Biden’s Bid to Reopen Schools Risks Reigniting Union Tension
(Bloomberg) -- President Joe Biden’s vow to reopen most U.S. schools in his first 100 days could reignite clashes among educators, their unions, administrators and parents over how to safely return when many teachers haven’t received the Covid-19 vaccine.
Biden signed executive orders Thursday restoring disaster reimbursement for certain school Covid expenses. He also directed the departments of Education and Health and Human Services to give guidance on reopening, and he’s asking Congress for at least $130 billion in dedicated funding.
The moves are a significant step in crafting a national framework for school reopening that until now has largely been left to states, cities and districts in the absence of guidelines from the former Trump administration.
The issue has posed one of the more vexing pandemic challenges for local policymakers, culminating in petitions and potential teacher strikes as parents watch children struggle online -- and in-person schooling remains key to restoring economic stability.
“Here you have the most lethal health emergency that we’ve had in 100 years, and there is so little guidance that everyone is doing different things,” said Randi Weingarten, president of the American Federation of Teachers. But a national strategy “costs money, it requires good management, and it requires working together.”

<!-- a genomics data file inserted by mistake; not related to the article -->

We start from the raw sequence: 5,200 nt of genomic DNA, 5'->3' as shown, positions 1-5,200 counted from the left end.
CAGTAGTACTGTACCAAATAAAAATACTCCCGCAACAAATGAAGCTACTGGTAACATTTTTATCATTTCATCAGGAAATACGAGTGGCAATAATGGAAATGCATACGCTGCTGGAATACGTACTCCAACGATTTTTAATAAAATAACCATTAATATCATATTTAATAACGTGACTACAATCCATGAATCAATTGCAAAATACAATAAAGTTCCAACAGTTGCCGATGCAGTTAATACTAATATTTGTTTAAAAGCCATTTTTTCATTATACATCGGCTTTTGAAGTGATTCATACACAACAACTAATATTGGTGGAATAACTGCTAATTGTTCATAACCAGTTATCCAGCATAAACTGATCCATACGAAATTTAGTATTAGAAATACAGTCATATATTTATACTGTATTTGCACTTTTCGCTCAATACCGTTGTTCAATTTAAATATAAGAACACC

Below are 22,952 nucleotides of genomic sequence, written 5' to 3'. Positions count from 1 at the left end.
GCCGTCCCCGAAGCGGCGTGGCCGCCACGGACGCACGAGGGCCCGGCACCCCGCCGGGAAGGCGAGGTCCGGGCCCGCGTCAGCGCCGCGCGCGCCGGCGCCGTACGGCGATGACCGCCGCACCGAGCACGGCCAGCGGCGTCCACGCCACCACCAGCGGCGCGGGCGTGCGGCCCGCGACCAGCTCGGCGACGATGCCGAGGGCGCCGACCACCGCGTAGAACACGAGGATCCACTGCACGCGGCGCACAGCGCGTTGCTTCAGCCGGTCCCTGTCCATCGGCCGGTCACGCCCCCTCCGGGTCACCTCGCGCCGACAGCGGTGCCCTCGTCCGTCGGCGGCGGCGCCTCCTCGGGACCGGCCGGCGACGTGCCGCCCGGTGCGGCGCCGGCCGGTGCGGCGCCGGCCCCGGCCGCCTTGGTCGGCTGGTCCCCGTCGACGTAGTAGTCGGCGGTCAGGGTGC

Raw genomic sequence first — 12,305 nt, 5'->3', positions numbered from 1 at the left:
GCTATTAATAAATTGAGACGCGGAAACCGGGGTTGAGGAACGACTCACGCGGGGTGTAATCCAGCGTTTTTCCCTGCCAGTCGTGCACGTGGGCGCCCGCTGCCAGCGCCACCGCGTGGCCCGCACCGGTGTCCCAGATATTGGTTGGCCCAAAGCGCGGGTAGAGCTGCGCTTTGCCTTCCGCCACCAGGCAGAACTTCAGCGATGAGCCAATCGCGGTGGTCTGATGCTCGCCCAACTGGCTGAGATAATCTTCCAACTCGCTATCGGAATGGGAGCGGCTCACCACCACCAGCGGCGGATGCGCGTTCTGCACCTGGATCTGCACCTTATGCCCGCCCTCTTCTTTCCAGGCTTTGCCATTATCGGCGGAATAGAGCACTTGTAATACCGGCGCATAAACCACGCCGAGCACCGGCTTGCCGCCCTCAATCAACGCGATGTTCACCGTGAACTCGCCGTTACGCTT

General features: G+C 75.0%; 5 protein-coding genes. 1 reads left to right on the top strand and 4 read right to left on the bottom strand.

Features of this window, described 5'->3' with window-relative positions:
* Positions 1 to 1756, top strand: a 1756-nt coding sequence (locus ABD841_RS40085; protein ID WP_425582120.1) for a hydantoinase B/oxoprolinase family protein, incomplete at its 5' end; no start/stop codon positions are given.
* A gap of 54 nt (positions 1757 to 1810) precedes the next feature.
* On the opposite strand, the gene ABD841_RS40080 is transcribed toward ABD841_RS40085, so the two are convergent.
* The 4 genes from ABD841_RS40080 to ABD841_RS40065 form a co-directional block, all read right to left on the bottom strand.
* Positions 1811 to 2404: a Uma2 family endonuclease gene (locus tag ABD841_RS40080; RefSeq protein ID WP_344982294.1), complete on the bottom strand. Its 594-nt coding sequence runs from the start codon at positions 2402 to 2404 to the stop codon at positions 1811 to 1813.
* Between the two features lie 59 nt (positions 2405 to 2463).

Reopening risks reigniting tensions with teacher unions, a predominantly Democratic contingent, which have opposed return-to-school plans deemed premature amid rising cases and without resources to ensure safety through testing or protective equipment.
In a fresh reminder, a vaccine shortage in New York City threatens Mayor Bill de Blasio’s plan to offer five-day-a-week instruction to students now attending in-person part time, and to reopen schools for all next fall. Michael Mulgrew, president of the city’s United Federation of Teachers, said his 130,000 members must be able to get vaccines, or else the largest U.S. school system shouldn’t fully reopen in September.
“Increased availability of the vaccine is the key to fully reopening everything, from schools to businesses,” Mulgrew said in an email Thursday. “We’ve been through too much -- as a school system and as a city -- to further risk the health of our students, their families, and our staff.”
Weingarten said clear standards for masks and physical distancing, guidelines on when to close, and providing leeway for teachers who may be susceptible to Covid-19 are crucial to reopening plans.